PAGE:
|Even thunder gods need help with the ladies, sometimes.|
CH – The biggest difference I can think of here is that non-Norse-focused groups (like Germanic or Anglo-Saxon heathens) tend to be more of a reconstructionist nature. Well, other than those “Seax Wicca” people, but we don’t talk about those. They’re like Fight Club; we just don’t talk about them. Other than that, though, I agree with my husband – it’s just a method that happens to have led to the creation of some really cool groups and interesting customs.
KS – How did you two come to the form of heathenry you practice today?
|The Hammer and the Cross|
by Harry Harrison & John Holm
Sleeping in your car changes your life. I sat down and made a ten-year plan while I was living in San Diego in my car. Part of that ten-year plan was to really make Ásatrú/heathenry a part of my life. Not just to believe in it, but to truly live it. I popped back on the internet and began doing some searching again, and I came across several very bad websites – all of them racist garbage. At that point, I almost gave up looking for heathens that were worthwhile, again.
|The battle-cry of Asatru Lore: "Cite your source!"|
I also learned that a lot of heathens were a**holes. Ha! Asatru Lore has a reputation for having a culture that smacks down people that don’t know anything, hands their hats back and says, “Shut up until you have an idea what you're talking about.” This was not always an easy environment, but I learned a lot in the years I’ve been a member of the site. I look back at my first post and cringe at some of what I suggested. From there I joined the Army, met my wife – who had been a heathen nearly as long as I had, at that point – met other good heathens and became a part of the Northeast heathen community, even while I was living in South Korea and then Germany. It’s been a long, crazy trip. That’s for sure.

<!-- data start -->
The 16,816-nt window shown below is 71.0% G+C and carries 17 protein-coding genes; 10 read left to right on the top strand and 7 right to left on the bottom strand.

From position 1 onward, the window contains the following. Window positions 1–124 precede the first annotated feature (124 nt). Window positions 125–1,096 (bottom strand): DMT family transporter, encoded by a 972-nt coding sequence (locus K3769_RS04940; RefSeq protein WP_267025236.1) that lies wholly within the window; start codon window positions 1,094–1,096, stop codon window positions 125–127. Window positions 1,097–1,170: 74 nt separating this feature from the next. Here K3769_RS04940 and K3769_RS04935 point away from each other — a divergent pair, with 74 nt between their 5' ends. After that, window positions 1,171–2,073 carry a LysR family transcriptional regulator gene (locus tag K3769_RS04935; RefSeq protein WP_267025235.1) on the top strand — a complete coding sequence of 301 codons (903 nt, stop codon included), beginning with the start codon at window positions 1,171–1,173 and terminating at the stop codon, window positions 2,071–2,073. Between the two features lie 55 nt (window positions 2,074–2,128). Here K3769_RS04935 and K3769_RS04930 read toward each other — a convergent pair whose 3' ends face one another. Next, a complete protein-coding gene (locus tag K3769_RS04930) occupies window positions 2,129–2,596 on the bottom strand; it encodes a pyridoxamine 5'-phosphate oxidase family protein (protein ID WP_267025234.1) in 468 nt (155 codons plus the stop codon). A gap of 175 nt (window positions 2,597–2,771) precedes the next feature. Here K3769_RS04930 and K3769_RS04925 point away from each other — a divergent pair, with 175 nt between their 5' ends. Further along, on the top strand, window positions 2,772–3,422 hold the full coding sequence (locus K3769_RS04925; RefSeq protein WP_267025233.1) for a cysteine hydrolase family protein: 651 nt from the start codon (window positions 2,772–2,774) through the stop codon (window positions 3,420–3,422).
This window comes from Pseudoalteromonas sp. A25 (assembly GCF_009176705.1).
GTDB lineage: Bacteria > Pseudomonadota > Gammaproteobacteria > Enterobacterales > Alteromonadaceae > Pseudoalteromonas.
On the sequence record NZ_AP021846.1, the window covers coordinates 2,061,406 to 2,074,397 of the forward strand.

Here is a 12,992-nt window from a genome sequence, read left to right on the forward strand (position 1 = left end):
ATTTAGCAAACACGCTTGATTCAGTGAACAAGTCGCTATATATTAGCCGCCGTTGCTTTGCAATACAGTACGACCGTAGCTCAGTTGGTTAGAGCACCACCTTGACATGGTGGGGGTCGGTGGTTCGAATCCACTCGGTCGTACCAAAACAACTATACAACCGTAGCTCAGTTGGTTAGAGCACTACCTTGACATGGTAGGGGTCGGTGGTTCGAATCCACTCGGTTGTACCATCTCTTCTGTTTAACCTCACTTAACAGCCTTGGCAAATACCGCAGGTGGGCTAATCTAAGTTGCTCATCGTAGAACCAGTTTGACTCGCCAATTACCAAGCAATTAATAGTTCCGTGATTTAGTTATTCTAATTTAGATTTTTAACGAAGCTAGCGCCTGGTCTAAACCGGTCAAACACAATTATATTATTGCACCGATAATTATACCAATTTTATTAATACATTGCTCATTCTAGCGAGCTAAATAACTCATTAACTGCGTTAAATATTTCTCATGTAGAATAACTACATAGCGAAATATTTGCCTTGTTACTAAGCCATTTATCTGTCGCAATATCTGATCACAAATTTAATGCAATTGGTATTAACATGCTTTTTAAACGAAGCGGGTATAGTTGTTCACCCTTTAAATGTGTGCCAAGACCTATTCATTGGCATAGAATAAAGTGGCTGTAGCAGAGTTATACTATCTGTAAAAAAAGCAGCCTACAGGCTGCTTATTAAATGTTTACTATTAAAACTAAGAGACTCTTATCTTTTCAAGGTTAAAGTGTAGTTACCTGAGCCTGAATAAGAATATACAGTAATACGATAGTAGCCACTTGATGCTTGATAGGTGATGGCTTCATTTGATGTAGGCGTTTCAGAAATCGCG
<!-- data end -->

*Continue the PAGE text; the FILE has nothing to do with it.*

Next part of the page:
|This picture totally proves that Jesus loves dinosaurs.|
Unfortunately, I grew up in a place that might be classified as “the sphincter of the universe,” and the only books that were remotely on the subject in the local library in the mid-1990s were all Wicca-type books. I read a lot of books that talked about things like “magic yonis” and pretty much decided to ignore them and continue just doing what I was doing. When I was younger, I used to spend lots of time on the moors, hanging around the old burial mound or the remains of the chambered cairn and the Viking barns. Over the years, I built up a series of places and my own traditions of things that I did there. Growing up on that land, I was more than aware of the folktales, too, and it was almost instinct to make offerings to the “spirits” at certain places.
As 1997 dawned, so did a brave new world: the internet had finally reached the town in which I was attending junior college, and that’s when I abused the college printer, printing out sagas and Eddas for free. Not only that, but I found all manner of websites that caused me to have “Oh, shit! That’s like me!” kind of moments (as well as some really neat ones about shrunken heads). That’s when I decided I was a heathen. In all honesty, I thought it sounded stupid saying the word Ásatrú. It sounded too much like ass for someone from a town like the one I came from, so heathen has always been my preferred term. I travelled around a few countries, had a few adventures, got a degree, found a group of other heathens, partied with lots of pagans, moved to Korea, met my husband and ended up on the US heathen radar (for better or for worse). The rest of the story after that is just boring though – something about moving to Germany, getting married, moving to the States and winding up around the good people we are now.
|Krampus says, "Don't cry, little children!|
Researching historical religion is fun!"
No, for real, I just always liked reading and getting to the bottom of mysteries.
In Part Two of The Norse Mythology Blog interview with Josh & Cat Heath, the couple will discuss their international work with heathen soldiers. Stay tuned!